The Dismissal Procedures in this case are thus distinguishable from the procedures followed in cases where our courts have found that a quasi-judicial action occurred. For example, in Morman v. Pritchard, 108 Ga.App. 247, 132 S.E.2d 561 (1963), the Board of Education of Richmond County discharged Morman from her teaching position, and she filed a petition for certiorari in court without first exercising her right of appeal to the State Board of Education. Morman's discharge hearing was conducted pursuant to a statute that authorizes a “county, city or other independent board of education” to conduct evidentiary hearings to determine any “local controversy.” See OCGA § 20–2–1160(a) (formerly Code of 1933, § 32–910). That statute provides that the board's decision “shall be binding on the parties,” provided that they are granted a right of appeal to the Board of Education. Id. This Court concluded that the county board of education hearing was quasi-judicial in nature because the discharged teacher “had a right to appear ․, had a right to be heard, had a right to notice in advance of the hearing, and had a right to present witnesses and give evidence before the board, and the decision of the board was binding on the board and on the teacher concerned.” Morman, 108 Ga.App. at 253(1), 132 S.E.2d 561(b). See also, e.g., Mack II, 227 Ga.App. at 309, 489 S.E.2d 357 (appellate procedure in city code judicial in nature where hearing officer required to make a decision according to the law to resolve adverse claims); Board of Commissioners of Effingham County v. Farmer, 228 Ga.App. 819, 493 S.E.2d 21 (1997) (board acted judicially where it granted terminated employee a public hearing and opportunity to present evidence to review final termination for cause). Although the hearing officers in these cases acted in a judiciary capacity in rendering or reviewing a final decision, the Hearing Committee in this case acted more in a fact-finding and advisory capacity for the Georgia Tech president, who alone had the authority to make the final decision. And the Board's decision in Laskar's subsequent appeal relied solely upon the existing administrative record. Accordingly, we find that the trial court properly held that it lacked jurisdiction to consider Laskar's petition for certiorari.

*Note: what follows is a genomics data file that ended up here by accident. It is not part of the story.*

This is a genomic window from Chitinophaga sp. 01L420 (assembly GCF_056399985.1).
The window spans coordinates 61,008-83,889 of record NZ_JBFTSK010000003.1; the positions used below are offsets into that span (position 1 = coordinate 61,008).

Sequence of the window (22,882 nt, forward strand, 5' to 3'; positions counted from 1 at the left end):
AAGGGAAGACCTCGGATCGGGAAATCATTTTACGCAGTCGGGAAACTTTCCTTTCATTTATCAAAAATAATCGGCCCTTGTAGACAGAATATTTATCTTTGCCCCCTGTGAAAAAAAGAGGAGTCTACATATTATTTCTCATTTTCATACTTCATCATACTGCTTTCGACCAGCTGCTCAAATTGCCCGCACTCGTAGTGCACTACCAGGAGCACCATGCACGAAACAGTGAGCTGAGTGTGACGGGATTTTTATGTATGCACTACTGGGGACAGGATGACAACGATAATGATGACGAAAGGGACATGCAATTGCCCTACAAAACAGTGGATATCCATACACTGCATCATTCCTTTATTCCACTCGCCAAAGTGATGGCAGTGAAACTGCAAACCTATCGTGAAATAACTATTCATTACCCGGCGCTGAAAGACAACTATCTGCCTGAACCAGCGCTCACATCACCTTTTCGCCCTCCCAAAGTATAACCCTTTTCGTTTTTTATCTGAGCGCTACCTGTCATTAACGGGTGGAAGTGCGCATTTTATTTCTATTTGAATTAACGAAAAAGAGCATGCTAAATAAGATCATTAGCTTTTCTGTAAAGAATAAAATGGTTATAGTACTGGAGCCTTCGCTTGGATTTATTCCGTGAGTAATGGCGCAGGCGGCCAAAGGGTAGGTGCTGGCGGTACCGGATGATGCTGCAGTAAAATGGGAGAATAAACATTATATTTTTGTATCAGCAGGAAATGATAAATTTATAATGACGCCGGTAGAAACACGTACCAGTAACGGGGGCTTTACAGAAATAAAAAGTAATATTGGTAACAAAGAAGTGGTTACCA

We note, however, that Laskar is not without judicial recourse with regard to his dismissal. He had a written contract with the Board, incorporating the Dismissal Procedures, and even though the Board is a state agency protected by sovereign immunity, that defense “is waived as to any action ex contractu for the breach of any written contract entered into by the state or its departments and agencies.” (Punctuation, emphasis and footnote omitted.) Board of Regents of University System of Georgia v. Ruff, 315 Ga.App. 452, 456(2), 726 S.E.2d 451 (2012). See also Ga. Const.1983, Art. I, Sec. II, Par. IX; Moffie v. Oglethorpe University, 186 Ga.App. 328, 329, 367 S.E.2d 112 (1988) (concluding that tenure provisions in a faculty handbook “of which plaintiff was aware, form a part of the plaintiff's contract of employment”) (citation omitted). Similarly, he could have raised his due process claims in a direct action against the Board. See, e.g., McKinney v. Pate, 20 F.3d 1550, 1557 (11th Cir.1994), cert. denied, 513 U.S. 1110, 15 S.Ct. 898, 130 L.Ed.2d 783 (1995) (a claim under 42 USC § 1983 arises when the State refuses to provide procedural due process); Edmonds v. Board of Regents of University System of Georgia, 302 Ga.App. 1, 11–12(4)(b), 689 S.E.2d 352 (2009) (reviewing constitutional due process claim against Board filed by tenured Georgia Tech professor after he was suspended indefinitely).
I concur fully but reluctantly. I write separately to acknowledge the practical consequences of our decision.
We have rejected Dr. Laskar's argument for a bright line between tenure litigation involving private institutions and such litigation involving public institutions. When such litigation involves private institutions, Dr. Laskar argues, tenure rights are enforceable in contract actions. See Moffie v. Oglethorpe University, 186 Ga.App. 328, 329, 367 S.E.2d 112 (1988). When such disputes involve public institutions, he argues, the proper procedure is certiorari from superior court pursuant to OCGA § 5–4–1 et seq.
Instead we have held that, as to public institutions, the available procedure turns on a close—and costly—examination of the institution's procedures. Such an examination will need to be performed anew of the procedures at each public institution where such a dispute arises. Indeed if Georgia Tech has revised its procedures when it next faces such a dispute, its procedures will then need to be reexamined.
The people of Georgia would, in my opinion, be well served by a comprehensive undertaking to secure “the just, speedy and inexpensive determination” of actions arguably within the appellate and certiorari jurisdiction of our state and superior courts. See OCGA § 9–11–1. But such an undertaking falls within the competence and authority of the General Assembly.
BARNES, P. J., concurs. McFADDEN, J., concurs fully and specially.